10. Lake Tahoe - Breathtaking alpine scenery

Tahoe is another location that offers a ton of riding options for riders of every level. Lake Tahoe is the largest alpine lake in the United States, and the 80-mile loop around it is perfect for the novice rider, not to mention the breathtaking scenery by your side at every turn. If off-road riding is more your style, there are also hundreds of miles of trails in the Tahoe area.

If you want to venture out into the Nevada side of Lake Tahoe, you can go to the tiny town of Genoa from 207 through Kingsbury. There, the main attraction is the charming little Genoa Bar and Saloon - the oldest drinking establishment in Nevada! This bar has seen a lot of famous visitors throughout its decades, and is now a famous pit stop for bikers to cure their thirst while reveling in a part of history.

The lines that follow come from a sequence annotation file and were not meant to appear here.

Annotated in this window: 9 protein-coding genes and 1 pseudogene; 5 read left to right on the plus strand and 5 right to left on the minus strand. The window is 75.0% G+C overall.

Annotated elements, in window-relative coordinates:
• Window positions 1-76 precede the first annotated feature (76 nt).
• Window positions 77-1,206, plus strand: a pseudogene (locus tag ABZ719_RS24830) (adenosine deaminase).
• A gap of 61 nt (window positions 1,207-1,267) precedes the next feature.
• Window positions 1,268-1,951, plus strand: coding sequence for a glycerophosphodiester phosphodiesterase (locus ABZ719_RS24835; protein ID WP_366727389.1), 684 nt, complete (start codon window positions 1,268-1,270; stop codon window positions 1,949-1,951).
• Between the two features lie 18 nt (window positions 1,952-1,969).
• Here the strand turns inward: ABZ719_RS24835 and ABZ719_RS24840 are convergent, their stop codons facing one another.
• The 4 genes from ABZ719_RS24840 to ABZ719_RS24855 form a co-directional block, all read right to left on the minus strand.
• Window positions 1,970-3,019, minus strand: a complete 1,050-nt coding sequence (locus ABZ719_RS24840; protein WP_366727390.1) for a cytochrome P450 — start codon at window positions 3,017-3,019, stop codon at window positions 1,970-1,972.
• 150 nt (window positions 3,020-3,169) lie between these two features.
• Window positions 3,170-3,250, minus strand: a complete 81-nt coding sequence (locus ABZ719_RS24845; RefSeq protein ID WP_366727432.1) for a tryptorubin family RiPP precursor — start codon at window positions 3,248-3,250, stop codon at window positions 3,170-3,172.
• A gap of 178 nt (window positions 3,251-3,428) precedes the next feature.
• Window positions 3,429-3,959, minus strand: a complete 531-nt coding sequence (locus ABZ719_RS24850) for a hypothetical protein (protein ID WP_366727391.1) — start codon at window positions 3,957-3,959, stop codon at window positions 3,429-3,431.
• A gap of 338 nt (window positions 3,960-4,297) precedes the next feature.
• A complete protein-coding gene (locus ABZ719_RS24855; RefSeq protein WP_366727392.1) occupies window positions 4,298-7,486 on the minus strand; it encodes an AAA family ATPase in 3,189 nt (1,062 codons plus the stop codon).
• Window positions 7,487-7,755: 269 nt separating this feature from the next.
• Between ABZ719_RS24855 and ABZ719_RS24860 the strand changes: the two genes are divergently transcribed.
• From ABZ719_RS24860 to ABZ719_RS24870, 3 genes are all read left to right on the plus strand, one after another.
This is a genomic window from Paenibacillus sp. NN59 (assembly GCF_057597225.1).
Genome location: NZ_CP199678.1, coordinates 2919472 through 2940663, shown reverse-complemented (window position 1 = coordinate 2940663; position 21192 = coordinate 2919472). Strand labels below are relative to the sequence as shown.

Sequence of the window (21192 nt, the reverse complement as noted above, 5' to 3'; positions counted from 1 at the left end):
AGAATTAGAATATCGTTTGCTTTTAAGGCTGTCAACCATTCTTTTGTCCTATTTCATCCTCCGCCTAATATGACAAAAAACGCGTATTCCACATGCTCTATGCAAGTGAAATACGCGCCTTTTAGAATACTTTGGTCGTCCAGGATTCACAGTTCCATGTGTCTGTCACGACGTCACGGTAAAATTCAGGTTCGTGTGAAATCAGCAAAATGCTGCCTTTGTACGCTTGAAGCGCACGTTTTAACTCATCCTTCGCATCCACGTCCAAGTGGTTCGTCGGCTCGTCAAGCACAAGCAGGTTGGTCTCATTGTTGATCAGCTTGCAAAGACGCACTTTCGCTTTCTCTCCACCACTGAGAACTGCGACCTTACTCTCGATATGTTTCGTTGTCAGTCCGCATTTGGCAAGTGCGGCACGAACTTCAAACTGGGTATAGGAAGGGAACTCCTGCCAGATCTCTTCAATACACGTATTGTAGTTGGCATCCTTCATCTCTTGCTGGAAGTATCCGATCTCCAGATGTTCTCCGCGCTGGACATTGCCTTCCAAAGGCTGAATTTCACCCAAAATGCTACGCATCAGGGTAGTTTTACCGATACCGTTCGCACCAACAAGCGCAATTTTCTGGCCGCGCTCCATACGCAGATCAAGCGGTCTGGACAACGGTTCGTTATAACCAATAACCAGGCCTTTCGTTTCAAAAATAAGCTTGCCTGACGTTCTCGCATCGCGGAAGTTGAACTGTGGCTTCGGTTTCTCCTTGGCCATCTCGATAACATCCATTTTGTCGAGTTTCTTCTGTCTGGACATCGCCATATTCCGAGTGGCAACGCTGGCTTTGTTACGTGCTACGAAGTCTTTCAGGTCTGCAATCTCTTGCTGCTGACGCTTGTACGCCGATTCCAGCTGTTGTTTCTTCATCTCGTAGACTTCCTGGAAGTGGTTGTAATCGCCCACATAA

11. Death Valley - Desertscape and Sand Dunes

It doesn't sound like it, but Death Valley is a beautiful ride. This ride takes you through the California desert into Nevada. You can have a really fun rocky ride in Echo Canyon, and then really get up to speed through a wide expanse of desert while dodging lots of cacti. A distinct landmark of this area is the Mesquite Dunes - massive rolling hills of soft sand shaped by the wind.

This is a great place to include on your route since you will have ridden through narrow, rocky canyons, riverbeds, and beautiful open desert to get here. Heads up noobs - the sand is super soft, and your bike can easily end up like this (ha!):

Watch footage of our ride through Death Valley:

Are you gonna hit up any of these epic routes/trails this fall? Remember, bring plenty of water, extra fuel, and tire repair materials. If you're going alone, make sure someone knows where you are going, even what specific trail you're planning to ride. We've had too many crashes on desolate trails with our Solomoto team alone, so we urge everyone (especialy the solo-moto-ers) to take extra precautions!

Get out there this fall and have fun!

By Daniel Relich